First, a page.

At a Family and Human Services Committee hearing on Monday, county officials responded to a civil grand jury report claiming that there is on average a 1-to-310 ratio of psychiatrists to cases of children with moderate to severe mental health issues. Sometimes it’s even worse. Read more ›
Imaging Pinpoints Brain Circuits Changed by PTSD Therapy – Findings Can Help Target Treatment, Predict Outcomes
A pair of studies led by researchers at the Stanford University School of Medicine demonstrates that scientists can predict, with a high degree of accuracy, which patients with post-traumatic stress disorder will respond to a method of psychotherapy often used to treat the condition.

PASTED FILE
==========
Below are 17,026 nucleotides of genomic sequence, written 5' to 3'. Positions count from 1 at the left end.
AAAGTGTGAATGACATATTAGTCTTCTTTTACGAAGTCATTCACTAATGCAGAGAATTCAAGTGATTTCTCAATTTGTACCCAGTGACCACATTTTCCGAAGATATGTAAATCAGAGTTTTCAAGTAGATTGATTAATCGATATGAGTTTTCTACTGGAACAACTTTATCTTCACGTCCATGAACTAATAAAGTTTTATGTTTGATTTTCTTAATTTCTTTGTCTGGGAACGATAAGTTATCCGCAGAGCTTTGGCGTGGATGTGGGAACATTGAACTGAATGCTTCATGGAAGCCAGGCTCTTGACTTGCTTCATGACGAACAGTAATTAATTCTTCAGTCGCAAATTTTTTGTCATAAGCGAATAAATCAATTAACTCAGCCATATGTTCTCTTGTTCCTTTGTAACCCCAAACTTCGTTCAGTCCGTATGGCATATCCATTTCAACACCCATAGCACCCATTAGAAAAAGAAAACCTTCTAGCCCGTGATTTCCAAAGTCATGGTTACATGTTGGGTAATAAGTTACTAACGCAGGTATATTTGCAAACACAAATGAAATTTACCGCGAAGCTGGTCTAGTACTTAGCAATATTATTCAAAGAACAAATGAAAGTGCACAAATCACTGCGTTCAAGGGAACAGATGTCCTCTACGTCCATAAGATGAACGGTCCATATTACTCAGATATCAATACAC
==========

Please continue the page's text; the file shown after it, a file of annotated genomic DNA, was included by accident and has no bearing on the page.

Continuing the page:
Using brain imaging to track the effects of treatment of post-traumatic stress disorder (PTSD), researchers have identified a brain circuit on which a frequently used and effective psychotherapy (prolonged exposure) acts to quell symptoms. The findings help explain why the neural circuit identified is a promising target for additional treatment development, including brain stimulation therapies. Read more ›
CHC in the Press: Teens Plan first-ever Teen Wellness Conference to ‘Harness Positive Peer Influence’
Under the direction of Bay Area teens, mental health and wellbeing advocates from Palo Alto, Stanford University and elsewhere are working together to plan the first-ever Teen Wellness Conference.
The free conference for teens ages 13 to 19 in September is unique in that it is being organized mainly under the direction of teenagers. Read more ›
The suicide rate among teenage girls continues to rise and hit a 40-year high in 2015, according to a new analysis released Thursday.
Suicide rates doubled among girls and rose by more than 30 percent among teen boys and young men between 2007 and 2015, the updated breakdown from Centers for Disease Control and Prevention finds. Read more ›